February 13, 2020
Kansas State University research shows link between swine virus and feed
Kansas State University's College of Veterinary Medicine found that livestock feed is an important factor in the spread of swine fever virus, reported The Hutchinson News.
Scott Dee, Pipeline Veterinary Services, Minnesota with K-State researchers, led by Megan Niedwerder, professor of diagnostic medicine and pathobiology published the classical swine fever virus report and pseudorabies virus stability in feed ingredients.
Dee said the virus becomes more viable in contaminated feed and through swine consuming infected feed over time.
While the United States is free from both classical swine fever and African swine fever (ASF), Niederwerder said there are concerns over the import of feed ingredients that can possibly be the source for animal disease entering the country.
Scott said that the United States imports plenty of agricultural product from China such as soy-based materials, and the research has showed that pseudorabies virus can live in soy-based products.
According to the study, both viruses are able to stay alive throughout the entire 37-day model, but the viral load in the feed will decrease over time. Niederwerder said it depends on the methods used to produce the feed, adding that China dries grains on roadways.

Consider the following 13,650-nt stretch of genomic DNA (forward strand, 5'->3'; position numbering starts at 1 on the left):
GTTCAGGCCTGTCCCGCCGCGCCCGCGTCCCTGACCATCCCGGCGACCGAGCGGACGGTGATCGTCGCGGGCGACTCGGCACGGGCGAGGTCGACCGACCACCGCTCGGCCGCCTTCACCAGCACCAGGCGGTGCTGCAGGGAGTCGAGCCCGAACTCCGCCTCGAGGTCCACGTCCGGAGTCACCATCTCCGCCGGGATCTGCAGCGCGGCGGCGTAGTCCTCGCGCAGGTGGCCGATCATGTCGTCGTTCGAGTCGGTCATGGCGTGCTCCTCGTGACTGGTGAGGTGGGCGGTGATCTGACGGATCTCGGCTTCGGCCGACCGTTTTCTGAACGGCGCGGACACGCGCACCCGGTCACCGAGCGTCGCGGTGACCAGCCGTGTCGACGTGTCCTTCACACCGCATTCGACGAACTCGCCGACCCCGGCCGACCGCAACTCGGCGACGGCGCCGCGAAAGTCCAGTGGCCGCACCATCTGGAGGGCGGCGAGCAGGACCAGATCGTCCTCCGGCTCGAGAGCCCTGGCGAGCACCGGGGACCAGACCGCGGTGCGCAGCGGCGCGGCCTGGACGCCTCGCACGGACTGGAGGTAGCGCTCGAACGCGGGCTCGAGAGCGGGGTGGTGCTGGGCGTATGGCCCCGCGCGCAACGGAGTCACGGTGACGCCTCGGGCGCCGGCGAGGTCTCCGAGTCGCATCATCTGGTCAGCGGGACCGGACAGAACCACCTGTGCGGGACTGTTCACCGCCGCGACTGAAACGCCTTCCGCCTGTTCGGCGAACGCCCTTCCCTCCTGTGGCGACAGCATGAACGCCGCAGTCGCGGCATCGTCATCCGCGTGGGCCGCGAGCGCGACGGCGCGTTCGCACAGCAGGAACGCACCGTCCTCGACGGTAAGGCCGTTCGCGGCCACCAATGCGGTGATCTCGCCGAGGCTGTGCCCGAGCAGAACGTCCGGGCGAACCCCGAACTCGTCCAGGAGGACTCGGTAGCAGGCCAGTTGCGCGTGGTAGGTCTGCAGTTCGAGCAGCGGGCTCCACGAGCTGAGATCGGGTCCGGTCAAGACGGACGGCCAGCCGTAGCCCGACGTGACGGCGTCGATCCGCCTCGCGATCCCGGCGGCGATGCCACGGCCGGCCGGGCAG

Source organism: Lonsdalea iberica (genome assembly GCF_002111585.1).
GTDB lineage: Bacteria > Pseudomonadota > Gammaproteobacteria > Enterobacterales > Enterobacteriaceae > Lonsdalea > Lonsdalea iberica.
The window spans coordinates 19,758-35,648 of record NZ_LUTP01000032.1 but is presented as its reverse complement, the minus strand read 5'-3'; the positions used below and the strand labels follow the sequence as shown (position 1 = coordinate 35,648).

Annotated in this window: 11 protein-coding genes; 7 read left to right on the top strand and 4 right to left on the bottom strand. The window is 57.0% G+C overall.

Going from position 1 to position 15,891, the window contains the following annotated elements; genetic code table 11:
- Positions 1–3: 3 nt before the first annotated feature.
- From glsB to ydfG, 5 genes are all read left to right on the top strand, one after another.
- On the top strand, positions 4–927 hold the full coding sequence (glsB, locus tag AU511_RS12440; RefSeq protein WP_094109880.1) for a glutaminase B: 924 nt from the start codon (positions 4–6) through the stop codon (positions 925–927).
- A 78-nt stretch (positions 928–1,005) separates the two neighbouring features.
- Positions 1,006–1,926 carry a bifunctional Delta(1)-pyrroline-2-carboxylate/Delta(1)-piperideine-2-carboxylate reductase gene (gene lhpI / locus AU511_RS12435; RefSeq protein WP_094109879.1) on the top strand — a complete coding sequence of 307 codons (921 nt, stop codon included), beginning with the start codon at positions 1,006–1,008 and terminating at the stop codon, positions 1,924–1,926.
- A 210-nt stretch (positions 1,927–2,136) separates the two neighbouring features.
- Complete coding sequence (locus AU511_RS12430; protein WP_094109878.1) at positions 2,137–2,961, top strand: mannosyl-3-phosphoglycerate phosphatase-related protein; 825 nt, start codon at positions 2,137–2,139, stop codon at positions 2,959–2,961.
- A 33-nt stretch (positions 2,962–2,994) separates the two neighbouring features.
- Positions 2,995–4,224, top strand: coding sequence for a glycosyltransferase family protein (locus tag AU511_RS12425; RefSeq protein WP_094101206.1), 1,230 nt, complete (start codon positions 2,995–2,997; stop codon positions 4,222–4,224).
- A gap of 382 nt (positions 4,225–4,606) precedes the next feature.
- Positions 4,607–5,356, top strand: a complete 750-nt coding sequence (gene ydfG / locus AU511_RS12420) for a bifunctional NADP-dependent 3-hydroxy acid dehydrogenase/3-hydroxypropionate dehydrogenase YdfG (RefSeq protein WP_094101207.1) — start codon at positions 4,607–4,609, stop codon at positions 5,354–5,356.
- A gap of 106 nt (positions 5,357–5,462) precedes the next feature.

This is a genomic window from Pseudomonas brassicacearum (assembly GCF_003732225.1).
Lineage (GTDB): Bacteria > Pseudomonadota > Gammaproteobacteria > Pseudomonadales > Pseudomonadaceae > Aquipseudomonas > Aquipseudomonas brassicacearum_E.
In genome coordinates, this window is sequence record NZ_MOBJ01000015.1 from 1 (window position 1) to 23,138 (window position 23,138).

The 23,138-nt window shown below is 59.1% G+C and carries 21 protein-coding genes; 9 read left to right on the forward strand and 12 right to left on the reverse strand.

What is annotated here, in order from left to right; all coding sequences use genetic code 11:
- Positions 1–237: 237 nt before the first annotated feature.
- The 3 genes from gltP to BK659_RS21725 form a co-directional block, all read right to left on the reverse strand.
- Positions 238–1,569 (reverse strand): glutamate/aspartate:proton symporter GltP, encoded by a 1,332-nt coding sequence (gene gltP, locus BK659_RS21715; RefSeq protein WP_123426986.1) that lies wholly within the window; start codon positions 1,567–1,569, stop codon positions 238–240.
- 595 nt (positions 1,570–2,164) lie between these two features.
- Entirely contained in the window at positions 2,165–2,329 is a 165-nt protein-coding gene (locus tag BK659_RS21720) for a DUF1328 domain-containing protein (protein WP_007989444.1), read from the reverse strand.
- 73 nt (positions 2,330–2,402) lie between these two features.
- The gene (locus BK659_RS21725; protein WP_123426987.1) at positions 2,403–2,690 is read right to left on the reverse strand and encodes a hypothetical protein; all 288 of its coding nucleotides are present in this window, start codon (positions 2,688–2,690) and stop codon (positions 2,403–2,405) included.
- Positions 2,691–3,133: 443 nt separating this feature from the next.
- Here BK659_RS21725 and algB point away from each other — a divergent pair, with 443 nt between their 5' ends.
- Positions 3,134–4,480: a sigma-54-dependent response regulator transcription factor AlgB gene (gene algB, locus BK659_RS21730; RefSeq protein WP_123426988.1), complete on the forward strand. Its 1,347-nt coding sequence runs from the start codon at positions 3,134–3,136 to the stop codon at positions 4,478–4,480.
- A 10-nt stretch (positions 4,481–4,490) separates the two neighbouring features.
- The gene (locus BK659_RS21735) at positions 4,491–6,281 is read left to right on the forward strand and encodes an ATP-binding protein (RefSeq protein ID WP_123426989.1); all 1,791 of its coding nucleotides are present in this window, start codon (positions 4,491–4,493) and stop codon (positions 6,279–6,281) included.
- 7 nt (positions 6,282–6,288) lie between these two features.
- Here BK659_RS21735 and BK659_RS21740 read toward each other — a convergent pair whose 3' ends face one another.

Niederwerder said nine of the 12 tested ingredients had pseudorabies virus. These include conventional and organic soybean meal, lysine, choline, vitamin D, moist cat and dog food, dry dog food, and pork sausage. Conventional soybean meal and pork sausage casings also harboured the classical swine fever virus.
Strict biosecurity and investigations into the manufacturing source of the feed are crucial for virus prevention.
K-State's Biosecurity Research Institute conducted the research together with other universities (Cornell University and Lincoln Memorial University) and industry contributors (Pipestone Veterinary Services).
- The Hutchinson News